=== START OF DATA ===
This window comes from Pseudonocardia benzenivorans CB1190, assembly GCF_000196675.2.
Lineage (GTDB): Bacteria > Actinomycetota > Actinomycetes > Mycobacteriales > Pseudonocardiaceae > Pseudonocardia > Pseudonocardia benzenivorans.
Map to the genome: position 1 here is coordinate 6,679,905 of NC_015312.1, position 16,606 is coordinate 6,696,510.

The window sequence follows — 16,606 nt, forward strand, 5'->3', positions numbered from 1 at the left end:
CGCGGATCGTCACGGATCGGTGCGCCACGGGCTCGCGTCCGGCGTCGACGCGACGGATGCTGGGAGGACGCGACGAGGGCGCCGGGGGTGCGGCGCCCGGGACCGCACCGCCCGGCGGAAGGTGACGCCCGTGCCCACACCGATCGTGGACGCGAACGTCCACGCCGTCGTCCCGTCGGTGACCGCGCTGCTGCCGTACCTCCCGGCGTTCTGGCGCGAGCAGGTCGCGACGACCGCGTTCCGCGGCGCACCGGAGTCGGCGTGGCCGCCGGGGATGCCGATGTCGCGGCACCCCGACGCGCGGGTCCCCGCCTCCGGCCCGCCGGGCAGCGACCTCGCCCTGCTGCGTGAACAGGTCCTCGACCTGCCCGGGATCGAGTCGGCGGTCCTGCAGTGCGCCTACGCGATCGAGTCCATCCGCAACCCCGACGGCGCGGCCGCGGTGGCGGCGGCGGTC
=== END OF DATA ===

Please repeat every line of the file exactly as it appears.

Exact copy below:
This window comes from Pseudonocardia benzenivorans CB1190, assembly GCF_000196675.2.
Lineage (GTDB): Bacteria > Actinomycetota > Actinomycetes > Mycobacteriales > Pseudonocardiaceae > Pseudonocardia > Pseudonocardia benzenivorans.
Map to the genome: position 1 here is coordinate 6,679,905 of NC_015312.1, position 16,606 is coordinate 6,696,510.

The window sequence follows — 16,606 nt, forward strand, 5'->3', positions numbered from 1 at the left end:
CGCGGATCGTCACGGATCGGTGCGCCACGGGCTCGCGTCCGGCGTCGACGCGACGGATGCTGGGAGGACGCGACGAGGGCGCCGGGGGTGCGGCGCCCGGGACCGCACCGCCCGGCGGAAGGTGACGCCCGTGCCCACACCGATCGTGGACGCGAACGTCCACGCCGTCGTCCCGTCGGTGACCGCGCTGCTGCCGTACCTCCCGGCGTTCTGGCGCGAGCAGGTCGCGACGACCGCGTTCCGCGGCGCACCGGAGTCGGCGTGGCCGCCGGGGATGCCGATGTCGCGGCACCCCGACGCGCGGGTCCCCGCCTCCGGCCCGCCGGGCAGCGACCTCGCCCTGCTGCGTGAACAGGTCCTCGACCTGCCCGGGATCGAGTCGGCGGTCCTGCAGTGCGCCTACGCGATCGAGTCCATCCGCAACCCCGACGGCGCGGCCGCGGTGGCGGCGGCGGTC